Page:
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Re: Sets, subsets, syspkgs, and MK*

At Mon, 14 Dec 2009 14:56:29 -0500, Greg Troxel <> 
Subject: Re: Sets, subsets, syspkgs, and MK*
> Masao Uebayashi <> writes:
> > 
> > My point is to clarify
> >
> > a) what variable (condition) changes installed files ("subsets")
> > b) what variable (condition) changes file contents ("contents")
> >
> > For example, usr.bin/login is conditionally built by USE_KERBEROS / USE_PAM
> > / USE_SKEY.  It is always installed.  So it doesn't belong to the "subsets"
> > I'm saying.
> That's right - you'd need to have MKLOGIN :-) But no one has ever wanted
> a system without login enough to add a MK variable.  So probably there's
> a MKBASE=YES for the things that are really required.

Indeed -- usr.bin/login is always built -- it just looks different on
the inside depending on which USE_* flags are set.

> > Such a technique is very common & OK for source distribution.  If you build
> > your image by yourself, you'll get a consistent image.

Perhaps the point missing here is that these MK* and USE_* flags are
adjustable _only_ for those who build from scratch from source.

> The rest of the world has just one distribution.  For binary updates,
> all MK/USE should be in their default states.

Indeed, the "official" distributions are expected to be built always
using the same default MK* and USE_* settings.  They are not adjustable
and need not be compensated for from the perspective of the official
binaries and users of the official binary distributions.

Or at least that's how I as a third-party developer expect things to be

> > Unfortunately MK* vs. USE_* usages are a little too confused now.  I'd 
> > propose
> > two variables for now to clearly distinguish "subsets" / "contents" (or
> > whatever better words):
> >
> >     NETBSD_CONFIG_HAVE_*    - include a subset
> >     NETBSD_CONFIG_USE_*     - enable a feature (implying to change 
> > "contents")
> I don't think that does anything except renaming.  MK is HAVE and USE is
> USE.

Sort of....  "NETBSD_CONFIG_HAVE_*" is sort of like "USE_*" and
"NETBSD_CONFIG_USE_*" is sort of like "MK*".

It might be a useful renaming though -- just from a name-space
clarification point of view.  And I would stick pretty much with the
current meanings and prefixes:

        NETBSD_CONFIG_MK_*      - _build_ (and install) a subset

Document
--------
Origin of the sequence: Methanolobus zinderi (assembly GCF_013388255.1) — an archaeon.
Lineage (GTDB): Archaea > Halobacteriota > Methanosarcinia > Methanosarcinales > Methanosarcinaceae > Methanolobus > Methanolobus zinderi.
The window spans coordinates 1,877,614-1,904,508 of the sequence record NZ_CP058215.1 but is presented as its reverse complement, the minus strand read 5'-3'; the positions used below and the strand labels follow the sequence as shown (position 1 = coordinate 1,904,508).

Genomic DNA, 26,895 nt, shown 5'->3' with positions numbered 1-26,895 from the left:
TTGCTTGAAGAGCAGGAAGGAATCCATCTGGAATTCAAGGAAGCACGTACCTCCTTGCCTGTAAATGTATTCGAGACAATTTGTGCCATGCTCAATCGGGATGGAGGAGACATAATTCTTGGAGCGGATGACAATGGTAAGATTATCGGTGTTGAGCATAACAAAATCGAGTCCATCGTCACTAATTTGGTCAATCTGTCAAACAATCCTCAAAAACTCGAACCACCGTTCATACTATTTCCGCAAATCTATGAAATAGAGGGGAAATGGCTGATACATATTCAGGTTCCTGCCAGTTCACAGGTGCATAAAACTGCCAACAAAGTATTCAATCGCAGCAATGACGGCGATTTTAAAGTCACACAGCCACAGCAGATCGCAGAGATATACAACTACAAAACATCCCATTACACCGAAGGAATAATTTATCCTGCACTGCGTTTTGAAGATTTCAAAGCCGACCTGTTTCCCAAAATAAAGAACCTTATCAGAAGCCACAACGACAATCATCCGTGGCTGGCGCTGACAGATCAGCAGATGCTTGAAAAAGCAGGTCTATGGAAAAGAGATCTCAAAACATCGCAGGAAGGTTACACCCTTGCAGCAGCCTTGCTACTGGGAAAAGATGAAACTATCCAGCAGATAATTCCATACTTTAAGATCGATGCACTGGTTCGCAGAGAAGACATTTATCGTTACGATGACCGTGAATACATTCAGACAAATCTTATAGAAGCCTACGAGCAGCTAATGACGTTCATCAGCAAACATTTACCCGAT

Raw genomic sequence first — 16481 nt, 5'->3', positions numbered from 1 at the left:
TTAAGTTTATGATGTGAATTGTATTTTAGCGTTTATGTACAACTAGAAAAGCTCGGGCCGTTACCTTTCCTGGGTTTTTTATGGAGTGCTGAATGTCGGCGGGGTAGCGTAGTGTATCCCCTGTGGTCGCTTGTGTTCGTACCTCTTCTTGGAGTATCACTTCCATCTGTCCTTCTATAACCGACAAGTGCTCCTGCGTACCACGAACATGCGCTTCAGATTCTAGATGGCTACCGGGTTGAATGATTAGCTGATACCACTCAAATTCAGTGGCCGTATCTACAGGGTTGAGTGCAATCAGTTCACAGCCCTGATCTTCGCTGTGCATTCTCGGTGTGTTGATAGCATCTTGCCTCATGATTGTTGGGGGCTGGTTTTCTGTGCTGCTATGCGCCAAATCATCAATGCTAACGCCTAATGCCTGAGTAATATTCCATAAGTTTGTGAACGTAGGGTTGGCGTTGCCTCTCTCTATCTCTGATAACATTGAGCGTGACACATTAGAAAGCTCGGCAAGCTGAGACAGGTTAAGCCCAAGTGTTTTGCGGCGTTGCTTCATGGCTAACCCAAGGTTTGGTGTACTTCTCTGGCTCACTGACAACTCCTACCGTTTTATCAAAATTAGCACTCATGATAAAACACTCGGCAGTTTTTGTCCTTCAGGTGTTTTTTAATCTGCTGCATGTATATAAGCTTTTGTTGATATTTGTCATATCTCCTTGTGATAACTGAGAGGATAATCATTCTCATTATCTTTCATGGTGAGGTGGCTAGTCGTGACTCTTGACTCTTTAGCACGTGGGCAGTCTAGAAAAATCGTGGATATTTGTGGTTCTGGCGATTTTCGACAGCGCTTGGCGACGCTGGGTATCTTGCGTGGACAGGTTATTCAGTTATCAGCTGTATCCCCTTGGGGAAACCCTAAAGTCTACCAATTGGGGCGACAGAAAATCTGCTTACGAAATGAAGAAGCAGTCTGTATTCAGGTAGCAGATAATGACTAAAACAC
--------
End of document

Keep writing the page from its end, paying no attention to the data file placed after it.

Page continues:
(implying to change "contents")

        NETBSD_CONFIG_USE_*     - enable a feature in a program
                                  (implying NO change to "contents")

(the current HAVE_* variables have different semantics to the build and
are not, as far as I can see, related in any way to the products of a
"make release")

Again, share/mk/bsd.README documents most of this _quite_ clearly, not
as a summary per se, but definitely in whole based on the descriptions
of all the MK* and USE_* variables taken together.

It's also further clarified in how things work in distrib/sets.

There are of course exceptions to every rule, though I think most or all
of these are simply mistakes, i.e. mis-uses of USE_* vs. MK* and I'm
surprised that they still exist and have not yet been fixed.

Namely USE_INET6, USE_KERBEROS, and USE_YP _also_ currently imply
changes to the contents of a distribution.  Everything else in
distrib/sets is controlled only by MK* variables.

For example in every case where USE_INET6 currently affects the contents
of a distribution, this affect could and should be achieved with MKINET6
instead.  The same goes for USE_YP vs. MKYP and USE_KERBEROS
vs. MKKERBEROS (which is really only yppasswd and kpasswd, and their
documentation, respectively).

So, perhaps what's confused you are just these simple bugs where USE_*
has been misused?

                                                Greg A. Woods
                                                Planix, Inc.

<>       +1 416 218 0099

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